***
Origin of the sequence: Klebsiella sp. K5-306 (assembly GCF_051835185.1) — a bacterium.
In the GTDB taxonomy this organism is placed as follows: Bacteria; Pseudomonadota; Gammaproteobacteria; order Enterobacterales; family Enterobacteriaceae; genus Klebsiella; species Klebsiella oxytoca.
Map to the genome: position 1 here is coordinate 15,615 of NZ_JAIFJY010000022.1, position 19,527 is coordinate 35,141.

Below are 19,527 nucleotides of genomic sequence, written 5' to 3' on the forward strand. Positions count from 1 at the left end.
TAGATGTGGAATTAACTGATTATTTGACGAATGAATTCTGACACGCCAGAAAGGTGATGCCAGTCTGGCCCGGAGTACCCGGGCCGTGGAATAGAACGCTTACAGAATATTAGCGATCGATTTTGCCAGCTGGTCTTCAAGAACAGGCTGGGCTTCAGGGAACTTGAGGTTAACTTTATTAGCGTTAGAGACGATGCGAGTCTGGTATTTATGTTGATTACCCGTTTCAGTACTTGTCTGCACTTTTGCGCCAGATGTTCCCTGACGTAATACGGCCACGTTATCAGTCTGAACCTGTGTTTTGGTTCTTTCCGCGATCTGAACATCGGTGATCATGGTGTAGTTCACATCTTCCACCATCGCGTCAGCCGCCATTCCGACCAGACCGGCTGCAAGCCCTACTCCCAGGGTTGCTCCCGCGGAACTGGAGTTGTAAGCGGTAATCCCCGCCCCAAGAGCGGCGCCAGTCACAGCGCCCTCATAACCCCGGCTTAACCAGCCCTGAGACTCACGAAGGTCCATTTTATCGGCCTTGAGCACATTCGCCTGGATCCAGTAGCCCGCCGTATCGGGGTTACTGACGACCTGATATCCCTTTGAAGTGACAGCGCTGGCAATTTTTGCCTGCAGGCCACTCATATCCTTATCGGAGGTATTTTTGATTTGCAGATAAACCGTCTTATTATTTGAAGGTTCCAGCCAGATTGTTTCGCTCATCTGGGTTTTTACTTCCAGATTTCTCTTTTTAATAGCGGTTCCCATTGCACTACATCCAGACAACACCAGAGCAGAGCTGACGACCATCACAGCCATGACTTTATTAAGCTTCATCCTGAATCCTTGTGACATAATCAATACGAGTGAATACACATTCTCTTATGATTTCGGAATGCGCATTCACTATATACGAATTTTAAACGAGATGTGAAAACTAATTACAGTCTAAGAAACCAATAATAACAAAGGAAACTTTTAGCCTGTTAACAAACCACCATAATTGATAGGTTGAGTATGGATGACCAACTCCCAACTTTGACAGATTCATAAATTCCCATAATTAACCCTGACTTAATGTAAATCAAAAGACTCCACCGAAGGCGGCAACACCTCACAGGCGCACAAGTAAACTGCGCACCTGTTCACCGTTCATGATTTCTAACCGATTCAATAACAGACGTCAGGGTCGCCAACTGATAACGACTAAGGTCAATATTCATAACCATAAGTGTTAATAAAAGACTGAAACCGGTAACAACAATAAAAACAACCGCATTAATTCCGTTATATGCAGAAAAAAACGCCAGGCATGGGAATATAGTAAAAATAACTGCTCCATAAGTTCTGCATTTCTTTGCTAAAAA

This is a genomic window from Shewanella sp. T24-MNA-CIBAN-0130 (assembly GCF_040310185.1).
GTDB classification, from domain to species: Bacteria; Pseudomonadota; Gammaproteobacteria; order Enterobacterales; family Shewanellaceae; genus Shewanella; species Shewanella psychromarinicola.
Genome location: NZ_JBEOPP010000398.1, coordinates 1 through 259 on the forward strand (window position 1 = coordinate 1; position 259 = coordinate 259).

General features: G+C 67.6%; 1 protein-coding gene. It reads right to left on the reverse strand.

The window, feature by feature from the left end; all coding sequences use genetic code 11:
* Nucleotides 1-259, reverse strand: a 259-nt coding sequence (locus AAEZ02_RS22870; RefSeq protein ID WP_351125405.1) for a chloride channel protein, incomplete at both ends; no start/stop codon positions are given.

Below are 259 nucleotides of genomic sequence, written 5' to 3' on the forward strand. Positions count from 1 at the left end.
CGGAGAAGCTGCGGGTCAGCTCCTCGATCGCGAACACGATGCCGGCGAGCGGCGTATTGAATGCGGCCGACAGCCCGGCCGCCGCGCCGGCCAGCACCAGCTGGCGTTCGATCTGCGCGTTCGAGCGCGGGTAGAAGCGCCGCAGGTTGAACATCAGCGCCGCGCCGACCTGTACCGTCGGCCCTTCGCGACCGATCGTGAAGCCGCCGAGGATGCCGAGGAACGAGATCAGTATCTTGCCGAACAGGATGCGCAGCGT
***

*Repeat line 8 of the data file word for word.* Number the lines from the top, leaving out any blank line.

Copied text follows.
Genome location: NZ_JBEOPP010000398.1, coordinates 1 through 259 on the forward strand (window position 1 = coordinate 1; position 259 = coordinate 259).